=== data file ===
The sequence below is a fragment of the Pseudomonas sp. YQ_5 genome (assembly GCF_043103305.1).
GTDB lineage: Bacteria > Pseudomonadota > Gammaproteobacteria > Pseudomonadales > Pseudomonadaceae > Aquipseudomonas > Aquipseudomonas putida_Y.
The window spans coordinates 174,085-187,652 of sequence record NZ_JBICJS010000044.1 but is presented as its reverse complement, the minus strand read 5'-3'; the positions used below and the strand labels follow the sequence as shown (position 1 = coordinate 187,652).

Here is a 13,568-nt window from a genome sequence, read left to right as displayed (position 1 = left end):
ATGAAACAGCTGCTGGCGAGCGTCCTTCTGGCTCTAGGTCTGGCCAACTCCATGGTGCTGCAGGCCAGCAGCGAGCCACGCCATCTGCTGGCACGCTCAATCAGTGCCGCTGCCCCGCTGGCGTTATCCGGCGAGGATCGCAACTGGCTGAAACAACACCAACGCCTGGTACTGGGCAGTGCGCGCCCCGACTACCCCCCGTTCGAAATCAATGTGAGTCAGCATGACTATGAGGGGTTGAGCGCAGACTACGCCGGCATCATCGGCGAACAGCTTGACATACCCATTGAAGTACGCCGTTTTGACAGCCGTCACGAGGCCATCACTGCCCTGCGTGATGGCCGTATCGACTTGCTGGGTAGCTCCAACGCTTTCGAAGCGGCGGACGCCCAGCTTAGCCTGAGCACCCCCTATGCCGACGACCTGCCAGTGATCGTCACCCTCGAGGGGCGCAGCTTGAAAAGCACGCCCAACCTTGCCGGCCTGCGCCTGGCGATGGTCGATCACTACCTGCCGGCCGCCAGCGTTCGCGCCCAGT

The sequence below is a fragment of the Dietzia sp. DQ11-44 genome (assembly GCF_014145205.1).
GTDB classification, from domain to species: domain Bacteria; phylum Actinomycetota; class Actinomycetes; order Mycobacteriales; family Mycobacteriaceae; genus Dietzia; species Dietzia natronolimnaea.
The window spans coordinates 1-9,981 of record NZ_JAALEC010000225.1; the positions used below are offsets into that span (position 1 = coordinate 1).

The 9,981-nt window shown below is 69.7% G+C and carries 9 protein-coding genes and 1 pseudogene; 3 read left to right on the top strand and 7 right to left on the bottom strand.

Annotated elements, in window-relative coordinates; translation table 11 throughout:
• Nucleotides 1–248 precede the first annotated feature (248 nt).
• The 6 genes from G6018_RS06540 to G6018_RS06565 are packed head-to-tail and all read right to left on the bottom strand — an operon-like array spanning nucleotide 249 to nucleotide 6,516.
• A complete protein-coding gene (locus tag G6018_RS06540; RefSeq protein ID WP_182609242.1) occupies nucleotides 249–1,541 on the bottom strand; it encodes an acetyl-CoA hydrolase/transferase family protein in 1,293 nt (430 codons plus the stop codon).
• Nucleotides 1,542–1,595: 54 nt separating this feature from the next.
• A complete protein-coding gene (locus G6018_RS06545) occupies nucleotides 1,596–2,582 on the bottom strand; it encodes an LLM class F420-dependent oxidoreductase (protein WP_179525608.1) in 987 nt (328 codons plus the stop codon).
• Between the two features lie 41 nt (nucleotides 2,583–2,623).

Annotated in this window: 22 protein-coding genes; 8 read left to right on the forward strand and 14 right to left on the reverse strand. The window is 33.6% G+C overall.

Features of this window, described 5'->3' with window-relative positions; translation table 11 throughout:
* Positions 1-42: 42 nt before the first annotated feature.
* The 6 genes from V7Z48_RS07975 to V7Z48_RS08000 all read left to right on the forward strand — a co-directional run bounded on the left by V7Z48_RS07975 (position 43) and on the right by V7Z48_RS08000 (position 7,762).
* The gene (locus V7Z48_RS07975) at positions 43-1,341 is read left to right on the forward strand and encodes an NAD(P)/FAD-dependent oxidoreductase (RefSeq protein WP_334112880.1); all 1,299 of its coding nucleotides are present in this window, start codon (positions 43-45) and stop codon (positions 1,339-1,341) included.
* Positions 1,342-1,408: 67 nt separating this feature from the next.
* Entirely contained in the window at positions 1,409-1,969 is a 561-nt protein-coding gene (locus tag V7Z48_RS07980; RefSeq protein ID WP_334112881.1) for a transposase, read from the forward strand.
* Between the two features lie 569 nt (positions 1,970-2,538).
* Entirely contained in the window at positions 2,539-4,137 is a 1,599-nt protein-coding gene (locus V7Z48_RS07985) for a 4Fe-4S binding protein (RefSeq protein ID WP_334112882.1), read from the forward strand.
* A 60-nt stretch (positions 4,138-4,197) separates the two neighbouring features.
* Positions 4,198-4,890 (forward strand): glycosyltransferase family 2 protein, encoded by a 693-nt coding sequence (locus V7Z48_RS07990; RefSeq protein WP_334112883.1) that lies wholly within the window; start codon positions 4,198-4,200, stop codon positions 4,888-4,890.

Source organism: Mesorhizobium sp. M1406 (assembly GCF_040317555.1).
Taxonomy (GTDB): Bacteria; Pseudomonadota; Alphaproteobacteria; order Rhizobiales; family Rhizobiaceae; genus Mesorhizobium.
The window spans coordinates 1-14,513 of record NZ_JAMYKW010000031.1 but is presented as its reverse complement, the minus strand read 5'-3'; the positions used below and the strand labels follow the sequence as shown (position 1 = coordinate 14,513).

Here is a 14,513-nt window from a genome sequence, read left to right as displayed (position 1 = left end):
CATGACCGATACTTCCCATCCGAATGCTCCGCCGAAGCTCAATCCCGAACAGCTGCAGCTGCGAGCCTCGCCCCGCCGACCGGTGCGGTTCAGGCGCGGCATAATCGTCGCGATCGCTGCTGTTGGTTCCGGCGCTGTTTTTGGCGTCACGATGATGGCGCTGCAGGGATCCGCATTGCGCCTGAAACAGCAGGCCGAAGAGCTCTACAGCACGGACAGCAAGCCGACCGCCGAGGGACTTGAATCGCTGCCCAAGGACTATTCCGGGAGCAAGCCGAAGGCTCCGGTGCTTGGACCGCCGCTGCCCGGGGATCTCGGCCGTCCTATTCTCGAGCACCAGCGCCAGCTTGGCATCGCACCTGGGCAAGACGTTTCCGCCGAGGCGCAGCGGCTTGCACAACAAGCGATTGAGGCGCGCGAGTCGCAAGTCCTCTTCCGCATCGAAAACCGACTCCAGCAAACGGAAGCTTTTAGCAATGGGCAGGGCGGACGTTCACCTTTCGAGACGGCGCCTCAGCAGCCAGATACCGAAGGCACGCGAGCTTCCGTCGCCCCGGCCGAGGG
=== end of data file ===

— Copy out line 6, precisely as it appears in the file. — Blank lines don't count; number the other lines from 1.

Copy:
The sequence below is a fragment of the Dietzia sp. DQ11-44 genome (assembly GCF_014145205.1).